5 Things Small Biz Owners Can Learn From Hurricane Harvey

Should I use the word "deposit" or "retainer" in my photography contract

The devastation that Hurricane Harvey has left on south Texas has not gone unnoticed in the eyes and hearts of everyone.   Along with the fires on the west coast, and now Irma hitting Florida.

It particularly has hurt small business owners, many of whom no longer have their business.  In the blink of an eye it was all taken from them.  We share this article, not as a way to capitalize on the Harvey wave, but to shed light on some real-life actions entrepreneurs can take to minimize these harmful impacts devastations in the future.

Take these action items into mind, whether you live in a “hurricane” location or not. Destruction, devastation, death, divorce, disability. All of this can happen to you no matter where you live. Make sure you’re (somewhat) prepared.

 

#1 Cloud/Off-Site Back Ups

For photographers, and other small business owners, we primarily run our businesses with technology so the need for back-ups is ever present.  Backups include computer hard drives ( I love this one), cloud (Dropbox, Crashplan) and other off-site backups.  Ensure that you have a routine backup going.  I recommend a constant backup such as through Crashplan or Backblaze, as well as a Dropbox that you can save directly to or drag into on a routine basis.

Items to ensure you’ve backed up:

  • Contracts
  • Client information
  • Business legal documents (formation certificates, operating agreements, tax permits)
  • Insurance policies
  • Templates
  • Images
  • Marketing copy

 

#2 Contingency Plan

What is your plan when disaster hits?

The hope is that you’ll have all sensitive information accessible via cloud/off-site backups (see #1) and have a designated individual to make contact to clients if you are unable to do so.  Obviously, we’re not saying you need to get in contact with a client about a session if clearly a hurricane is at your door and you’re evacuating…but there is a point where you need to reach out and talk to them. Have a system set up to ensure that you have all contact information backed-up and accessible.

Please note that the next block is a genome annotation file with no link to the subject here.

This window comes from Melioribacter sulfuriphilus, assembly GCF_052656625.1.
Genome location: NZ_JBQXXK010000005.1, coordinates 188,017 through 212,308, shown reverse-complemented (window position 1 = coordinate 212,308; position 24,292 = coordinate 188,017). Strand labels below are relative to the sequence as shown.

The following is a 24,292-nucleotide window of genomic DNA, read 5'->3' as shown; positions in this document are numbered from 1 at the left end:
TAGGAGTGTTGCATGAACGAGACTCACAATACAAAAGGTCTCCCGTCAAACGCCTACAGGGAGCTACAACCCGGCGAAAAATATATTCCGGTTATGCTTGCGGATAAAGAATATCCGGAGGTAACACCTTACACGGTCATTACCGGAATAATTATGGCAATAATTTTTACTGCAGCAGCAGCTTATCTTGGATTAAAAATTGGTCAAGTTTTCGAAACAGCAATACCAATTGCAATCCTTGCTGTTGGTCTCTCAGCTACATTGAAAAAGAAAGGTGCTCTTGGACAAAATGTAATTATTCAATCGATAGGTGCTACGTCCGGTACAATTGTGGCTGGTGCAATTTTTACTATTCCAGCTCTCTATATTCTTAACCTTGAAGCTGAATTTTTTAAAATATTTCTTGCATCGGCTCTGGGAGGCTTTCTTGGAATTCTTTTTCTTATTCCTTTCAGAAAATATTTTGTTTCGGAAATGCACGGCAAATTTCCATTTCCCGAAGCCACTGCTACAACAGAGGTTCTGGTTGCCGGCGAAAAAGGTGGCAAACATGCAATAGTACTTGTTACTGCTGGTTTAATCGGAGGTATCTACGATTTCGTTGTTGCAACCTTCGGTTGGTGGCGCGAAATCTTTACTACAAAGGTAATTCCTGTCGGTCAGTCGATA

In the alternative, what if something happens to you and your clients are awaiting your services – who is your designated individual to reach out on your behalf?

What about needing to finish out business and wrap in business in case of your death?  Have you designated this person and left behind the proper directions and legal documents?

Hint: TheLawTog has an OhSnap! Kit to help you organize. 

Unfortunately, often times this is not the case. Many don’t go into business thinking about the worst – beyond potentially dropping a lens or a camera body being stolen. The reality is life exists. We’ve seen this recently and we never know when life will happen..because…it does.

 

#3 Savings Line Item in Budget

Are you financially prepared to sustain your business costs if disaster strikes and unable to take on clients or fulfill existing contracts?   The bills needed for your business to be run, as well as any income your family depends on, do not cease simply because disaster has struck.

If disaster does happen – try reaching out to the business requesting your bill payment – they may offer grace and work with with you.  But don’t count on this.

Instead, reach in to the REAL emergency savings line item you have in your budget.  Not the “rainy day fund” that many small business owners stick into their budget but use when they get the impulse to upgrade their camera body or laptop.  We’re not talking umbrella-rainy day, but more of a potential-evacuation-rainy-day.

If you’re struggling with planning and costs – you may want to check out Biz-Revamp webcourse next time it opens for enrollment!

 

#4 Insurance Policies

This one sounds obvious, but for many, they over look this in business.  Ensure that you have all property insured properly, including camera equipment, lenses, laptops, and your studio (if applicable).

Another type of insurance to consider – disability. This is discussed in length in OhSnap Kit above, but for a cliff notes – if your family depends on your income and you’re suddenly ill or disabled and unable to work – now what? Insurance policies are available to help.

TheLawTog is a fan of Hill & Usher insurance for photographers!

 

#5 Take inventory

Take inventory of all of your business property – technically, you should have this listed for your business insurance and assets for local government, however, having all serial numbers, make, model and condition will help assist in recovery and replacement after disaster.

 

Bonus tip: If you want your clients to be understanding for you in time of disaster – consider doing the same for them.

This isn’t an all inclusive list – this is just enough to get you started on the path of protecting your business and income should disaster strike.

Have more insight to add? Join our group and let us know!

 

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5 Things Small Biz Owners Can Learn From Hurricane Harvey







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